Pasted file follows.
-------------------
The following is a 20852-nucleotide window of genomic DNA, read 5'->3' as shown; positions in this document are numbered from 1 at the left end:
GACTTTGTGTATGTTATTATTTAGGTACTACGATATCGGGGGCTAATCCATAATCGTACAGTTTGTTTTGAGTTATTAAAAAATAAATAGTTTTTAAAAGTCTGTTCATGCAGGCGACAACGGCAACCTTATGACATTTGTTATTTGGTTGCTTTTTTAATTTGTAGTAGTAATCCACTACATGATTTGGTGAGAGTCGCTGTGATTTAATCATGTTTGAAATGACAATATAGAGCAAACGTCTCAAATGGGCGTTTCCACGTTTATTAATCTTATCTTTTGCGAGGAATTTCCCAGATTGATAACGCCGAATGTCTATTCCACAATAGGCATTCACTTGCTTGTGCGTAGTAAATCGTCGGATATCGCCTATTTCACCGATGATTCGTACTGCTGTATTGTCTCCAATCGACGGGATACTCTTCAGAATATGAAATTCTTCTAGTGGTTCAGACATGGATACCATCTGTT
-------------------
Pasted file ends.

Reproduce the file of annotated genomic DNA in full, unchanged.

The following is a 20852-nucleotide window of genomic DNA, read 5'->3' as shown; positions in this document are numbered from 1 at the left end:
GACTTTGTGTATGTTATTATTTAGGTACTACGATATCGGGGGCTAATCCATAATCGTACAGTTTGTTTTGAGTTATTAAAAAATAAATAGTTTTTAAAAGTCTGTTCATGCAGGCGACAACGGCAACCTTATGACATTTGTTATTTGGTTGCTTTTTTAATTTGTAGTAGTAATCCACTACATGATTTGGTGAGAGTCGCTGTGATTTAATCATGTTTGAAATGACAATATAGAGCAAACGTCTCAAATGGGCGTTTCCACGTTTATTAATCTTATCTTTTGCGAGGAATTTCCCAGATTGATAACGCCGAATGTCTATTCCACAATAGGCATTCACTTGCTTGTGCGTAGTAAATCGTCGGATATCGCCTATTTCACCGATGATTCGTACTGCTGTATTGTCTCCAATCGACGGGATACTCTTCAGAATATGAAATTCTTCTAGTGGTTCAGACATGGATACCATCTGTT